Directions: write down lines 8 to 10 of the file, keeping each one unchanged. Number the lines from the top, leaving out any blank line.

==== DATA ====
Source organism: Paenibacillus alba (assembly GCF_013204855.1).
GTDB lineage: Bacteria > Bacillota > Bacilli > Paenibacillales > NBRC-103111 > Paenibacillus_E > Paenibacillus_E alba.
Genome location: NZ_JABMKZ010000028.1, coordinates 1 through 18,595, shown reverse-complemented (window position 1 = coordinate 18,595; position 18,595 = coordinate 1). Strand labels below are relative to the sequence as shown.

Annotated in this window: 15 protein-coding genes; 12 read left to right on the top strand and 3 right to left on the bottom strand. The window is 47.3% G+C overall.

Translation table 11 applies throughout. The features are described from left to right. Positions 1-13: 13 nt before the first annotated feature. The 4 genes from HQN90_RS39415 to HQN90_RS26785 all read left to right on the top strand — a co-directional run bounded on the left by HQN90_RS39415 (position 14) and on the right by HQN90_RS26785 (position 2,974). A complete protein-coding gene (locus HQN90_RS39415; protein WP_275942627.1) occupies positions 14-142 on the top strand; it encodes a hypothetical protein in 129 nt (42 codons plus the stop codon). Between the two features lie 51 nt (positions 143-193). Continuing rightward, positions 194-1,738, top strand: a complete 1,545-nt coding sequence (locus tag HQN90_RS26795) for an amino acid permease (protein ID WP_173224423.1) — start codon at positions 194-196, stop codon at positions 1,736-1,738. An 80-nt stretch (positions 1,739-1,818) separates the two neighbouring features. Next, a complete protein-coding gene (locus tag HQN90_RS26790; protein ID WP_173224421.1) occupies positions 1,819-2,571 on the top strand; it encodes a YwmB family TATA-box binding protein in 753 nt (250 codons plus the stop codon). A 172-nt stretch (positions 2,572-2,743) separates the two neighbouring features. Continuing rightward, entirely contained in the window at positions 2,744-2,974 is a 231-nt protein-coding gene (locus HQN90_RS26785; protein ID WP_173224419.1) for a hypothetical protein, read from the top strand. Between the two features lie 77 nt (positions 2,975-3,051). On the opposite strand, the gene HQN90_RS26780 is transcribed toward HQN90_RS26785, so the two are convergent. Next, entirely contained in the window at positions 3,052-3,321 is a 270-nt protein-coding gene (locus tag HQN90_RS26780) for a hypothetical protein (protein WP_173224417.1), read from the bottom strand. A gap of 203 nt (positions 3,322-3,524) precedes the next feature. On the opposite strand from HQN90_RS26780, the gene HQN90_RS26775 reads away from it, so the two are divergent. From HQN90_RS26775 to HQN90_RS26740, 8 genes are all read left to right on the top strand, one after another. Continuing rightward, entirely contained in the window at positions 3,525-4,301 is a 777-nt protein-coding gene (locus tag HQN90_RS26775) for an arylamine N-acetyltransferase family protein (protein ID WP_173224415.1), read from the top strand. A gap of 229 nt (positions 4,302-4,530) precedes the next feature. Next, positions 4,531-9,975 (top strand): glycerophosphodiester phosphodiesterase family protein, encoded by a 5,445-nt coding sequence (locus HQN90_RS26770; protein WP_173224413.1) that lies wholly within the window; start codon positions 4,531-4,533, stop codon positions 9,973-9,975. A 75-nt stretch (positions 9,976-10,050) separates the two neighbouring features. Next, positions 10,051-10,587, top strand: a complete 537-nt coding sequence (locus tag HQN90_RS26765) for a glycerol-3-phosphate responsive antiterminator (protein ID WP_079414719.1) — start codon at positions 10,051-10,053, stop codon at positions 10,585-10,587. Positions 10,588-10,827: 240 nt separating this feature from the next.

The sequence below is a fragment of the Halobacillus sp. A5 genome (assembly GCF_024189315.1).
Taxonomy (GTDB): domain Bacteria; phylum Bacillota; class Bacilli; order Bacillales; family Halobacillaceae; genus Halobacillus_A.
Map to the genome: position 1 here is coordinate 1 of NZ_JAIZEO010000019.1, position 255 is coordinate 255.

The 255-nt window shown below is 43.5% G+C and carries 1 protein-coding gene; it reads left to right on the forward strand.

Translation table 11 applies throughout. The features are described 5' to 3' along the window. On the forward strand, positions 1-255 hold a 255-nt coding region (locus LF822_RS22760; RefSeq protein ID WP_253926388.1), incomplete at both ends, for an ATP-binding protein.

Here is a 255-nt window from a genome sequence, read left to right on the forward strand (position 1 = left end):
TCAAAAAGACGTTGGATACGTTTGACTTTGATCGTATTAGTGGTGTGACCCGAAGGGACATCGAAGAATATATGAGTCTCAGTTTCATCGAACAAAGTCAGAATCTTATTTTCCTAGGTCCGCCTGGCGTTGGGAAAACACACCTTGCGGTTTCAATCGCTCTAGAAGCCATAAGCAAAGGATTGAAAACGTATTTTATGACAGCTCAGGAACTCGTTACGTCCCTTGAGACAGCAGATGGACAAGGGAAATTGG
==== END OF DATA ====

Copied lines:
Map to the genome: position 1 here is coordinate 1 of NZ_JAIZEO010000019.1, position 255 is coordinate 255.

The 255-nt window shown below is 43.5% G+C and carries 1 protein-coding gene; it reads left to right on the forward strand.

Translation table 11 applies throughout. The features are described 5' to 3' along the window. On the forward strand, positions 1-255 hold a 255-nt coding region (locus LF822_RS22760; RefSeq protein ID WP_253926388.1), incomplete at both ends, for an ATP-binding protein.